8. He made things worse by weeping. Soldiers put fetters on the gladiators among Blaesus’s slaves & his whole household. Others went looking for the corpse. If they hadn’t learned early on that there was no corpse & no murder, & the man didn’t even have a brother, they would have destroyed the general. They threw out the tribunes & camp prefect, plundered the fugitives’ baggage & killed a centurion, Lucilius. The rest ran off to hide, leaving only one solider to be detained. 2 legions started fighting & the 3rd tried to break it up.

  9. Tiberius wanted this to be hushed up & sent his son, Drusus, without definite instructions. His troops were beefed up with the Praetorian cavalry, AKA the emperor’s guard. Aelius Sejanus, the cavalry commander, whose family had long been associated with Tiberius, also went. Drusus approached the men who spoke to him with defiance.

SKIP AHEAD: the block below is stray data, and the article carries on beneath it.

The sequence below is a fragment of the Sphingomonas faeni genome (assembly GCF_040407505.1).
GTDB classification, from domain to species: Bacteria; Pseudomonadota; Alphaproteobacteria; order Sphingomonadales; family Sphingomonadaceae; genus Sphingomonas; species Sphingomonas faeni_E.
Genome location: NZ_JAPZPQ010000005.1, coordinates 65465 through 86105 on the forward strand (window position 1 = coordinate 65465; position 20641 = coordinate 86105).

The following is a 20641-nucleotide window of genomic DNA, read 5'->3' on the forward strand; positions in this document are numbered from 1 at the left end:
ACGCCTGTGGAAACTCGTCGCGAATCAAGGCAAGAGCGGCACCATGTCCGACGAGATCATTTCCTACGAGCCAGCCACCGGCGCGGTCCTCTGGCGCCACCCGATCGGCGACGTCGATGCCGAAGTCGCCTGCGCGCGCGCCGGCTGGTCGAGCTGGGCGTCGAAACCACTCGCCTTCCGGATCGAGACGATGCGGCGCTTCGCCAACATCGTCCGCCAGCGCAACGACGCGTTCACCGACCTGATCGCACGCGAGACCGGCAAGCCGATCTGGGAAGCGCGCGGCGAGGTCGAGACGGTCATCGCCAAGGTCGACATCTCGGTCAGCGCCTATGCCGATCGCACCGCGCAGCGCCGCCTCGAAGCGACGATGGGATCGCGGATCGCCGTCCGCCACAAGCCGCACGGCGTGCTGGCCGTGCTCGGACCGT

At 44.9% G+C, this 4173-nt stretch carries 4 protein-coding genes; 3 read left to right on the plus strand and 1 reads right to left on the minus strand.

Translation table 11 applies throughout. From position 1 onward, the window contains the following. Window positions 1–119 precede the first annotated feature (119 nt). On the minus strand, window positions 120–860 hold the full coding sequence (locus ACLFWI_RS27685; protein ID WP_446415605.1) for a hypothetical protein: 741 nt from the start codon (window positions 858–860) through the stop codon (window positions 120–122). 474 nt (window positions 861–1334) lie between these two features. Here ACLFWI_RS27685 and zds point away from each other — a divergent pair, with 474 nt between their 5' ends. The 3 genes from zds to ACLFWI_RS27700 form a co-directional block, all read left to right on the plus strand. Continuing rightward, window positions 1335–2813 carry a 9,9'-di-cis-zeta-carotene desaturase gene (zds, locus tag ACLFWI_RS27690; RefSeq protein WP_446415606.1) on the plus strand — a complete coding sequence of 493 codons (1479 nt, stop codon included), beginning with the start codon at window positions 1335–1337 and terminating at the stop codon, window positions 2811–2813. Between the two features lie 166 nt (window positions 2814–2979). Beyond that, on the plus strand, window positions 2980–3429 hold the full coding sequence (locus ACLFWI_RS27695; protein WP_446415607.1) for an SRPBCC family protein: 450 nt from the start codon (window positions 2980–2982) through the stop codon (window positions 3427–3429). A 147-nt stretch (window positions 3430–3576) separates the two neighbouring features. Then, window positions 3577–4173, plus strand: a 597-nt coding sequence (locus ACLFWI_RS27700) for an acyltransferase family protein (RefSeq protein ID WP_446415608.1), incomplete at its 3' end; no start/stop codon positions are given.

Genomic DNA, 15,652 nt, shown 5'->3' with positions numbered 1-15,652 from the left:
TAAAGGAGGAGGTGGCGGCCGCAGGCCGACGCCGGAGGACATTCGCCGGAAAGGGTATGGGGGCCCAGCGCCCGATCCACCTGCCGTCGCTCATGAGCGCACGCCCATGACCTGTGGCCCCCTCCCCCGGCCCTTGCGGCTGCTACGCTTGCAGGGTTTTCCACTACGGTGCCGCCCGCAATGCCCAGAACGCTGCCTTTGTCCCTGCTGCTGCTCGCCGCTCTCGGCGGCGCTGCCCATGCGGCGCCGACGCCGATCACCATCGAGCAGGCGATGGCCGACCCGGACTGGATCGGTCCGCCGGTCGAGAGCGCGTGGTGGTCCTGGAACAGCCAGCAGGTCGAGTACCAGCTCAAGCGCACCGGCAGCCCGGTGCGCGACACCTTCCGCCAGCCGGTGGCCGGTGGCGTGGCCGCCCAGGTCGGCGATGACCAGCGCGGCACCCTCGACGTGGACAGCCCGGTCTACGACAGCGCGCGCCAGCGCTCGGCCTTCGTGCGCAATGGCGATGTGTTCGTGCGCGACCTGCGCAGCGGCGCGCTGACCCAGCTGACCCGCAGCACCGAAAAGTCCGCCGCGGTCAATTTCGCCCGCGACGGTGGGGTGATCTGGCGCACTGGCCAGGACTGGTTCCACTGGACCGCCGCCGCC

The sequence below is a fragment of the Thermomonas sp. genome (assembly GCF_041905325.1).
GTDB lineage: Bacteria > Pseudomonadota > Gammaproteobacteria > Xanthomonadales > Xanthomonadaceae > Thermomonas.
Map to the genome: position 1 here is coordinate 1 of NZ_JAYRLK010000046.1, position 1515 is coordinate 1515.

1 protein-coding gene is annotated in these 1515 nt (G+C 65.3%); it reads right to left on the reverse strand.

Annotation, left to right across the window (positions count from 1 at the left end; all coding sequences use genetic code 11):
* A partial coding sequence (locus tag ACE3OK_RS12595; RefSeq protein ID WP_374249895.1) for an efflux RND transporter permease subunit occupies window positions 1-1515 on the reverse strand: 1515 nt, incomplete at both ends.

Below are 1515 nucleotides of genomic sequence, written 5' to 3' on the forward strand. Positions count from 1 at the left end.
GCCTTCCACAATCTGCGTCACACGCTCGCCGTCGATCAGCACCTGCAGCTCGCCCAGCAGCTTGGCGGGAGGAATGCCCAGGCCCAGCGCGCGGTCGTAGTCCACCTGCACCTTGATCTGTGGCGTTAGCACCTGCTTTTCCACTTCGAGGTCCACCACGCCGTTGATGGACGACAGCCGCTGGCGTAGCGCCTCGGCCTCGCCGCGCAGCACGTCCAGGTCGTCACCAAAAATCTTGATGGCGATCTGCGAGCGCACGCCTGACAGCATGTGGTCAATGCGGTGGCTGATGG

10. He entered the camp & secured the gates. The crowd gathered around the general’s tribunal. Drusus’s presence caused silence but eventually panic began to set in. Drusus read Tiberius’s letter which said he had a fondness for the legions & would bring the matter up with the Senate. Drusus’s job was to promise what he could to get them to stop & then leave the rest up to the Senate.

  11. The crowd had given their demands to a centurion, Clemens. He told of the soldiers’ discharge after 16 years, 10 ases of pay a day & veterans not being detained under a standard. Drusus said he’d leave it up to the Senate. The crowd was angry because he’d come & didn’t answer any of the demands. This was an old trick used by Augustus’s men – make a big show, highlight unity & honor but never actually do anything about the present situation. But now the Senate was involved. But it was a sign that perhaps Tiberius wasn’t really the one in charge.